24 As noted above, traditional postmortem inspection procedures require a complete examination of each slaughtered bird and all its parts, including a relatively cumbersome sequence of hand motions to manipulate each carcass (Berndt, 1985~. In 1979 FSIS instituted a less labor-intensive method called the Modified Traditional Inspection (MTI) system (FSIS, personal communication, 1984~. Under MTI, three inspectors work in sequence to inspect each bird. One inspector examines the outside surfaces of each carcass, using a mirror to see the back of the bird. The other two inspectors examine the inside surfaces and viscera, coordinating their actions so that each handles every other bird. The hand motions for inspecting the inside of the carcass and its internal organs were also redesigned and streams ined. The MTI system was tested in the field and found to be more efficient than and as effective as the traditional system in identifying evaluated abnormalities. Maximum line speed achievable under MTI is 70 birds per minute (FSIS, 1984~. FSIS has explored and begun to adopt several other methods of sequenced inspection. One method, known as the hands on/hands off procedure (FSIS, personal communication, 1984), involves a team of four inspectors. The first one examines the outside surfaces of a carcass; the second examines the drawn viscera, which are hung on another line. Both inspectors use mirrors, not their hands. The birds are then alternately assigned to the other two inspectors, who examine the inside surfaces with their hands. This procedure is now used in only two broiler plants in the United States (Berndt, 1985~. In a similar, even less labor- intensive design called the total hands - off procedure, a machine opens the carcasses for ins ide viewing . The inspector does not touch either the internal organs or the carcass. Because initial tests indicate that this system is not as effective as the traditional and MTI inspection procedures, it has not been implemented. Future use of this approach will require either the development of improved equipment for opening the birds effectively and consistently so that the inspectors have an unobstructed view, or a change in the criteria used to judge the effectiveness of inspection. In 19829 FSIS began field trials of the New Line Speed (NELS) inspection system, a quality control system operated by the plant but monitored by an FSIS inspector (Berndt, 1985; PSIS9 19841. Under NELS, the government inspectors inspect the birds and determine which birds should be condemned and which should be passed for food. The plant workers then inspect the passed birds for certain outside defects, which they trim. Eliminating the need for direct FSIS participation in the trimming of each carcass reduces inspector time per carcass. With NELS, the maximum line speed depends on a plant ' s ability to provide inspectors with properly presented birds. As the proportion of defective birds increases, line speeds necessarily decrease. Presently, 10 U.S. plants are using NELS on a test basis. Most of these plants operate line speeds of approximately 90 birds per minute O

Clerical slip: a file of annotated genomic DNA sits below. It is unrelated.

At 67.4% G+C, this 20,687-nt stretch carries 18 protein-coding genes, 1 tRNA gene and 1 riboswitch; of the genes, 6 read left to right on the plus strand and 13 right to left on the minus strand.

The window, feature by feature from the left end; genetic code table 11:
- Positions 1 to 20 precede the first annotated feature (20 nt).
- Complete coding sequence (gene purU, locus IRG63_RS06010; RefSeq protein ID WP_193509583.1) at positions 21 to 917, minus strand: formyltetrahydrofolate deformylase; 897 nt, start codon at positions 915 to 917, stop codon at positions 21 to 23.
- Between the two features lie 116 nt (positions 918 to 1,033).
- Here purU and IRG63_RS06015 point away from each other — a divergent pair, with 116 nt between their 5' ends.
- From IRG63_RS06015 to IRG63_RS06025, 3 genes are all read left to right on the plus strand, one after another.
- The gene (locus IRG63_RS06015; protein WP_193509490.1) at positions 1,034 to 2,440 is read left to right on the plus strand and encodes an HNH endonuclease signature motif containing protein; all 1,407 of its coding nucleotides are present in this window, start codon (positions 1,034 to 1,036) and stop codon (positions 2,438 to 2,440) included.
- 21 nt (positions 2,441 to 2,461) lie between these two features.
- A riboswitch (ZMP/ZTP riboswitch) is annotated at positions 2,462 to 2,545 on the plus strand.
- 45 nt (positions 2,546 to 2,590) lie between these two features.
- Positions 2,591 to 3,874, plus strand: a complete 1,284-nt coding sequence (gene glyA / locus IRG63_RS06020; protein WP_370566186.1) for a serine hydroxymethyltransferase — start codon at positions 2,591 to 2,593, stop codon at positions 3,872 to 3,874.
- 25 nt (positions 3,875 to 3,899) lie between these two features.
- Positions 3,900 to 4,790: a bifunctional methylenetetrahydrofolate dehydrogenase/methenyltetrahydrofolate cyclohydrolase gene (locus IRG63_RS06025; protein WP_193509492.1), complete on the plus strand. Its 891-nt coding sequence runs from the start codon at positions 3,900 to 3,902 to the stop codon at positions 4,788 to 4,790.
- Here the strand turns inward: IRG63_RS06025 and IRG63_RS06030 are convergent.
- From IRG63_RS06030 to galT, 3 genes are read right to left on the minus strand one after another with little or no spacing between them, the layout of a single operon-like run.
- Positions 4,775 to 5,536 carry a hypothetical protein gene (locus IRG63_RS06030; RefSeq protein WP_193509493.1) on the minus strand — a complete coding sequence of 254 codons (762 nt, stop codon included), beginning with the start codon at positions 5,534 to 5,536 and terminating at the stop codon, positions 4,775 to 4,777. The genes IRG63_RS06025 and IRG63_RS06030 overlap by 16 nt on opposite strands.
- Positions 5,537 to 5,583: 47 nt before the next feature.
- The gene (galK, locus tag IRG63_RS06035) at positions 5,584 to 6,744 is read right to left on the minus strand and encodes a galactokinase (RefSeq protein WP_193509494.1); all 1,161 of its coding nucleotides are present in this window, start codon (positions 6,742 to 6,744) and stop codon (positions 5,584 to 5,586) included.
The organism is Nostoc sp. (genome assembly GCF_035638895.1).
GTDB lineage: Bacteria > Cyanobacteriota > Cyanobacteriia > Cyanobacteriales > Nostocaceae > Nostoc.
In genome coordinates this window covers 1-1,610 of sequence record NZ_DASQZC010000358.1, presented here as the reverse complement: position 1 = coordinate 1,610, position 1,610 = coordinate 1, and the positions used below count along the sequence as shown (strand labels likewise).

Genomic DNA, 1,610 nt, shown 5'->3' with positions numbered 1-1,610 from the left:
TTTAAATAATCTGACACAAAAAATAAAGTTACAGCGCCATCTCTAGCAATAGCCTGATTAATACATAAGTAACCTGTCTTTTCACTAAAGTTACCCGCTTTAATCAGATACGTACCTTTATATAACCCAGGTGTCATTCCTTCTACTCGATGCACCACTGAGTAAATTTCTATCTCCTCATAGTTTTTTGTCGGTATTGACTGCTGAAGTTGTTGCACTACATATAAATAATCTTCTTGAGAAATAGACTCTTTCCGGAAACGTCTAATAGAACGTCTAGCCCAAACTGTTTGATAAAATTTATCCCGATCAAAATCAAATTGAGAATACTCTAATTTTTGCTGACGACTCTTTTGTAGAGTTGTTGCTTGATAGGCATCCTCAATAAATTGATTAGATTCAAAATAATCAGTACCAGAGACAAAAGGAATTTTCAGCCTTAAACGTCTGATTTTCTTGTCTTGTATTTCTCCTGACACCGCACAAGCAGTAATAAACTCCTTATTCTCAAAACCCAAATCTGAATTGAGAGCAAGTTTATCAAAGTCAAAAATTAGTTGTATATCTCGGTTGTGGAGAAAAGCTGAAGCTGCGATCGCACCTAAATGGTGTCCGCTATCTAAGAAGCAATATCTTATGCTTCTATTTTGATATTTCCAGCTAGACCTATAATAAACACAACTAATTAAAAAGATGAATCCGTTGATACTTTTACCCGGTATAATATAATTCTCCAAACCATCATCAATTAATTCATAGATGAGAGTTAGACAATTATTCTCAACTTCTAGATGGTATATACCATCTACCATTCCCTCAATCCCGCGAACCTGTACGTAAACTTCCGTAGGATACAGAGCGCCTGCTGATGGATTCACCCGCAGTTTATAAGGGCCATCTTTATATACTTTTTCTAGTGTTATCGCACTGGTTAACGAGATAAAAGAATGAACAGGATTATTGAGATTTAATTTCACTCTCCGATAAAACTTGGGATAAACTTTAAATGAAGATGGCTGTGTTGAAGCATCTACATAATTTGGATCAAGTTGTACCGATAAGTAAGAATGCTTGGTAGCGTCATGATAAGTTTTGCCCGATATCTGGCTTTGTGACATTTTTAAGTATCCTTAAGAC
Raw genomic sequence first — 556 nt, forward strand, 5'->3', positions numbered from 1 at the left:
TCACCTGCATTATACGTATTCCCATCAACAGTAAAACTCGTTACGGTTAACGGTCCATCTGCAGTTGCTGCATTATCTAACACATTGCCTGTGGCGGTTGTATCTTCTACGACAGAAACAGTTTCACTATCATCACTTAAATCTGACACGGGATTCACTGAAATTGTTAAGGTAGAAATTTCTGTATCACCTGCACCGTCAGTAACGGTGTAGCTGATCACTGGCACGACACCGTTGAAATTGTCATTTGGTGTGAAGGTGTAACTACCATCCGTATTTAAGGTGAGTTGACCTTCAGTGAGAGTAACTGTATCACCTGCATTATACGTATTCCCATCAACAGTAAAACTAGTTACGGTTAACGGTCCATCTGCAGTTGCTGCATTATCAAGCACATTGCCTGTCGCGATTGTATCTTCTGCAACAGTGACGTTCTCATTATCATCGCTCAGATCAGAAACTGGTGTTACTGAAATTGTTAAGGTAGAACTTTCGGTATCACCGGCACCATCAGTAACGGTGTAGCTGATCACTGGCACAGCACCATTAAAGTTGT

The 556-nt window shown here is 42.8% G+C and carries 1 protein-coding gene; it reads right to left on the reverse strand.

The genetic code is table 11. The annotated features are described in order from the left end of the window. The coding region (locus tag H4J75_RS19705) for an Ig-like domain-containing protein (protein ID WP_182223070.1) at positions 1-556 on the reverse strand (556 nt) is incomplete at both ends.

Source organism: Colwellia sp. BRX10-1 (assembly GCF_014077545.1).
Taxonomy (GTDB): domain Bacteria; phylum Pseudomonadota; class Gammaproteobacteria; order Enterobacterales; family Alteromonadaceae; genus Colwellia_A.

25 In 1985 FSTS made further departures from traditional inspection by testing a system that would transfer responsibilities for all bird inspection to plant personnel working under a plant-operated quality control system (Berndt, 1985~. In this Third-Generation Inspection System, the government' s role is limited to inspect) on of a sample of birds to ensure that the quality control system is working properly. Two FSIS inspectors are stationed on each production line. One of them sets a standard for inspection by which five industry inspectors, who have been trained and certified in the NELS procedure, are judged. An automated computer system compares each plant inspector's level of performance (in terms of frequency of inspection actions ~ to that of the USDA food inspector and indicates, through light and audio alarms, when performance is questionable. The second government inspector, who is stationed at the end of the line, uses that information to compare the condemnation and trim rates of the industry inspectors with those of the USDA standard- setter and initiates specific action to respond to any problem. This last inspector also looks for abnormalities suggesting the need for condemnation of birds at the end of the line where the birds pass at a rate of 182 birds per minute. FSIS claims that this final step meets the legal requirements for bird-by-bird inspection (Berndt, 1985~. Recently, FSIS embarked on a program to modify MTI, still the most widely used postmortem inspection system, by incorporating some features found to be effective in the other systems it has explored. In the new system, called the Streamlined Inspection System (SIS) (Anonymous , 1986b) , one or two inspectors (SIS-1 or SIS-2) are needed instead of the three used in MTI, depending on the size of the plant. Each inspector will examine the whole bird, i.e., the outside of birds and the inside cavities and internal organs. A plant employee termed a helper and assigned to each inspector will identify bruises, broken wings, and other manufacturing defects to be trimmed by other plant employees after the giblets are removed. This assistance will allow FSIS inspectors to concentrate on detecting diseases and other abnormalities. In addition to obtaining new equipment and making some facility changes (Anonymous, 1986b; FSIS, 1986 ), the 137 plants now us ing MTI will be required to maintain an FPS program that includes a prechill test to measure the effectiveness of process ing controls and a postchill test to measure changes (such as moisture absorption) that take place during the chilling process. The CUSUM statistical sampling method (see above section on Carcass Reinspection) will be used by FSIS to monitor the adequacy of plant trimming and processing operations to ensure that the product meets regulatory standards (Anonymous, 1986a). The maximum line speeds on SIS wil 1 be 35 birds per minute under one inspector and 70 birds per minute under two inspectors, the same rate now allowed for the three inspectors under MTI.